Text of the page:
The utility-scale solar PV sector continues to face challenges like land costs, high T&D losses and other inefficiencies, and grid integration challenges. There have also been conflicts with local communities and biodiversity protection norms. Also, while India has achieved record low tariffs for solar power generation in the utility-scale segment, this has not translated into cheaper power for end-consumers.
What’s the state of India’s domestic solar module manufacturing capacity?
Domestic manufacturing capacities in the solar sector do not match up to the present potential demand for solar power in the country. Crisil’s report on the subject highlights that as on March 31, 2021, India had 3 GW capacity for solar cell production and 8 GW for solar panel production capacity. Moreover, backward integration in the solar value chain is absent as India has no capacity for manufacturing solar wafers and polysilicon. In 2021-22, India imported nearly $76.62 billion worth solar cells and modules from China alone, accounting for 78.6% of India’s total imports that year. Low manufacturing capacities, coupled with cheaper imports from China have rendered Indian products uncompetitive in the domestic market.
This situation can, however, be corrected if India embraces a circular economy model for solar systems. This would allow solar PV waste to be recycled and reused in the solar PV supply chain. By the end of 2030, India will likely produce nearly 34,600 metric tonnes of solar PV waste. The International Renewable Energy Agency (IRENA) estimates that the global value of recoverable materials from solar PV waste could exceed $15 billion.
Currently, only the European Union has taken decisive steps in managing solar PV waste. India could look at developing appropriate guidelines around Extended Producer Responsibility (EPR), which means holding manufacturers accountable for the entire life cycle of solar PV products and creating standards for waste recycling. This could give domestic manufacturers a competitive edge and go a long way in addressing waste management and supply side constraints.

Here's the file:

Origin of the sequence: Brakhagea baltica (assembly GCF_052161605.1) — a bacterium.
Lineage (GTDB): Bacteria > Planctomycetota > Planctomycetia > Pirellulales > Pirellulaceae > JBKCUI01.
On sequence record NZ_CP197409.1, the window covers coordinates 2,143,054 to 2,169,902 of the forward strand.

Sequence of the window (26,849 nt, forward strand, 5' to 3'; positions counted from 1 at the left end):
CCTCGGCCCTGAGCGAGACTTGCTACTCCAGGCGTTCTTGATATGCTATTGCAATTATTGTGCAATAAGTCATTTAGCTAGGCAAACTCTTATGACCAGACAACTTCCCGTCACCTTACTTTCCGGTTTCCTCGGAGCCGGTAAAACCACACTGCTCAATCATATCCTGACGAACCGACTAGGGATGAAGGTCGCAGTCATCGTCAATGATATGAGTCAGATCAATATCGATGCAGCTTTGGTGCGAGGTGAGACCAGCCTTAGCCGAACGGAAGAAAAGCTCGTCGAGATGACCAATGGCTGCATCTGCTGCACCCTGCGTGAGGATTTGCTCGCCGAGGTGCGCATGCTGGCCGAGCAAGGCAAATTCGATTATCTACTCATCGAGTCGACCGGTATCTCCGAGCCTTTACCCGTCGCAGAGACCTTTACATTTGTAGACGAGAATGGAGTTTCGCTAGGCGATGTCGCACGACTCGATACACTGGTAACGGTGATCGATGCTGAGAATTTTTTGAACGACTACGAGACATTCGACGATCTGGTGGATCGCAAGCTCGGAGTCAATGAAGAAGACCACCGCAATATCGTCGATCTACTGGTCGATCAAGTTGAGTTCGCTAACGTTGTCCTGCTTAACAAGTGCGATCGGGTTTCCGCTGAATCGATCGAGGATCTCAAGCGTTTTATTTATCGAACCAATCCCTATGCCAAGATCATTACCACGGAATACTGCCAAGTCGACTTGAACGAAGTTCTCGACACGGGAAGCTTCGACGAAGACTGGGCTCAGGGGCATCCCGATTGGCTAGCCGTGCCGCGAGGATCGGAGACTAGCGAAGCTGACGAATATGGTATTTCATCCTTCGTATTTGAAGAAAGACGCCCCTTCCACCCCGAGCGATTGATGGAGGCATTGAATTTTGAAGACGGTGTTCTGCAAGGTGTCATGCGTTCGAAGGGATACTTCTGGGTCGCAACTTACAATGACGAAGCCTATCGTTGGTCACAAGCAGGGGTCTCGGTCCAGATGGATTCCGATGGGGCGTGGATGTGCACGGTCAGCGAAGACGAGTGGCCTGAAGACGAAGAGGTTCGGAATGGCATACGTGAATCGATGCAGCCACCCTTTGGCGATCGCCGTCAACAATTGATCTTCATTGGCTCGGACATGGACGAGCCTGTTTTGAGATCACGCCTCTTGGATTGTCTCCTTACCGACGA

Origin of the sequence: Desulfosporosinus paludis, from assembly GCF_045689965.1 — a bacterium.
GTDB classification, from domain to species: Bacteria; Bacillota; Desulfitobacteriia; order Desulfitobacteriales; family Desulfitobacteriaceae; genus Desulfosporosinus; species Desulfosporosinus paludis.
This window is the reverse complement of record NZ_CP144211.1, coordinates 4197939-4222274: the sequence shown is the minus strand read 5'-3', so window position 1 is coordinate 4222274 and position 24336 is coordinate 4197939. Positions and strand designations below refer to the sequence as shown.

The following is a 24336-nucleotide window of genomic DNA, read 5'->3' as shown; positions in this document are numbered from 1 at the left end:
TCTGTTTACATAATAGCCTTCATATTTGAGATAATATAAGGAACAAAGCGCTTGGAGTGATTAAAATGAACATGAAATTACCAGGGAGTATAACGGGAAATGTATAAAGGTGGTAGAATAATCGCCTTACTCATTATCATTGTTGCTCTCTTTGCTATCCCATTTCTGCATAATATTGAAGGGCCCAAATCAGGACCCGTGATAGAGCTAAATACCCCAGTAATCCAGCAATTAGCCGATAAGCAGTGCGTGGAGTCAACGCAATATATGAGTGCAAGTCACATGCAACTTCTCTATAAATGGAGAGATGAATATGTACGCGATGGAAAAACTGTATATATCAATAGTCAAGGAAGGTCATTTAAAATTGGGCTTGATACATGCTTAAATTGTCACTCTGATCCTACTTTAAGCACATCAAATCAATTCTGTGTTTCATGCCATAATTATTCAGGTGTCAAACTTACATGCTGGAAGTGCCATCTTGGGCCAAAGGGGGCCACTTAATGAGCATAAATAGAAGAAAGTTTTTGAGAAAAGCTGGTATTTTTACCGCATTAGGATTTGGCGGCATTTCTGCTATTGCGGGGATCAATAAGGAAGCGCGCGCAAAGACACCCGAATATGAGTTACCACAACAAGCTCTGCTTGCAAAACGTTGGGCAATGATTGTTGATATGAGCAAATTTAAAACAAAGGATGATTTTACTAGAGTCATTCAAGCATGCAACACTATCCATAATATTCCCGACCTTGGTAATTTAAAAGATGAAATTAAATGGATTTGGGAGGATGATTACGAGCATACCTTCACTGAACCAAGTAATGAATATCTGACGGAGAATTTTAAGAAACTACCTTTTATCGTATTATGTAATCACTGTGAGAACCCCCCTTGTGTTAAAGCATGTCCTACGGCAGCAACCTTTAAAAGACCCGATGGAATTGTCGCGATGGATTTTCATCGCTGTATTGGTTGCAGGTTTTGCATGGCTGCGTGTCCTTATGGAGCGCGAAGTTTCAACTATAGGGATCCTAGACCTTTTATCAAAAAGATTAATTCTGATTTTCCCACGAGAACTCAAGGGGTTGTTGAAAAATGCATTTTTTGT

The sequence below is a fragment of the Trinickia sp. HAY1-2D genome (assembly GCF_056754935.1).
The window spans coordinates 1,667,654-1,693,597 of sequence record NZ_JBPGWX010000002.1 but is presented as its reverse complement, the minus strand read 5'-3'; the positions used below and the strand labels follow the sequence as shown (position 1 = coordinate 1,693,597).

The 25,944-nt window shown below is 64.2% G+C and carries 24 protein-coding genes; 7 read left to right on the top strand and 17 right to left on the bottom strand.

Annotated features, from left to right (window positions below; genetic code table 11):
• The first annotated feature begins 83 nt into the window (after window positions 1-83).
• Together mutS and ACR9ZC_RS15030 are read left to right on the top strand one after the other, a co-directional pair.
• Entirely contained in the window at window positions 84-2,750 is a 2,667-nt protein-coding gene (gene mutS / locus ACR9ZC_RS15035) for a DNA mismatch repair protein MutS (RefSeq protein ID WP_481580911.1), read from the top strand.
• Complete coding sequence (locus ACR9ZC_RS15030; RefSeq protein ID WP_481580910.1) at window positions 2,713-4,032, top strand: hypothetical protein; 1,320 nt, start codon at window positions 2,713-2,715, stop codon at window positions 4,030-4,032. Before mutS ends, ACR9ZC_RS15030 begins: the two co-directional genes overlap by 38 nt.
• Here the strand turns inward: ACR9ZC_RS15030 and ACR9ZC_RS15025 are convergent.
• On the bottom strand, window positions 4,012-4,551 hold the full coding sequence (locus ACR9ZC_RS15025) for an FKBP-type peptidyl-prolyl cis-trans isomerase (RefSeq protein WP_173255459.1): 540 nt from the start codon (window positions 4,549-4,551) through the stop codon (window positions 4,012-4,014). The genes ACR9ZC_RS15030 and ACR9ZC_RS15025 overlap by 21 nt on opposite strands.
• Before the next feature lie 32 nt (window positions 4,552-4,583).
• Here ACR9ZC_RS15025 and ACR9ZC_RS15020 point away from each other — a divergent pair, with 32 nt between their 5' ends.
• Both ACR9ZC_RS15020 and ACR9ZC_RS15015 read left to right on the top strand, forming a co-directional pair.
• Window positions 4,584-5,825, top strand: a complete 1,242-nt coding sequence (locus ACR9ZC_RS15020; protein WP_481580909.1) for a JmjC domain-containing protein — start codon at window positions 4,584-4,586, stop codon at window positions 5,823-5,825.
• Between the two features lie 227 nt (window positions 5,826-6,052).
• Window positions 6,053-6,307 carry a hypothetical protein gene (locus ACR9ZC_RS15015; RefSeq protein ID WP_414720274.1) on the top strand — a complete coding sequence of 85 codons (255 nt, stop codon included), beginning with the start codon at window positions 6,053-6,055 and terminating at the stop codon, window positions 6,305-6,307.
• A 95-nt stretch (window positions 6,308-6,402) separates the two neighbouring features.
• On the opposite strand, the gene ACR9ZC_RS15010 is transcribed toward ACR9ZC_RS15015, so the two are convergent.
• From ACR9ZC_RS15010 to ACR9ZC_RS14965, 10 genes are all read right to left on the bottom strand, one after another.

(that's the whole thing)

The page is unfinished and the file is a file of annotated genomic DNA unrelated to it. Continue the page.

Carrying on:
What are the key takeaways from India’s solar story?
India has grown from strength to strength in overcoming barriers to achieve the 50 GW milestone in Feb 2022. The destination is clear, and the journey is progressing. As India attempts to deal with some of the shortcomings identified above, India’s solar story will continue to provide important lessons for other developing countries that are looking to transition to clean energy.
In addition to an impressive domestic track record, through the International Solar Alliance (ISA) established by India and France at COP-21 in 2015, there is a global platform to bring countries together to facilitate collaboration on issues such as mobilising investments, capacity building, program support and advocacy and analytics on solar energy. Technology sharing and finance could also become important aspects of ISA in the future, allowing a meaningful cooperation between countries in the solar energy sector.
5. An accidental missile launch
What has been the response from both Indian and Pakistan officials? Are India’s safety protocols compromised?
On March 9, a missile was “accidentally released” at around 7 PM from India which later landed inside the territory of Pakistan.
The Pakistan Ministry of Foreign Affairs said there were many “loopholes and technical lapses” in the “Indian handling of strategic weapons” and demanded a joint probe to “accurately establish the facts” surrounding the incident.
Since both India and Pakistan are nuclear weapon states, any such accident could be mistaken for an attack with retaliatory measures taken by the other side, leading to further escalation.
The story so far: Making a statement in both Houses of Parliament on the accidental launch of the supersonic missile which ended up in Pakistan last week, Defence Minister Rajnath Singh informed that the government has taken serious note of the incident and a formal high level inquiry has been ordered which would determine the “exact cause” of the said accident.
What is the incident and what did the Government say?
Briefing on the incident which occurred on March 9, Mr. Singh said that during the routine maintenance and inspection, a missile was “accidentally released” at around 7 PM. It was later learnt that the missile had landed inside the territory of Pakistan. He further added, “While this incident is regretted, we are relieved that nobody was hurt due to the accident.”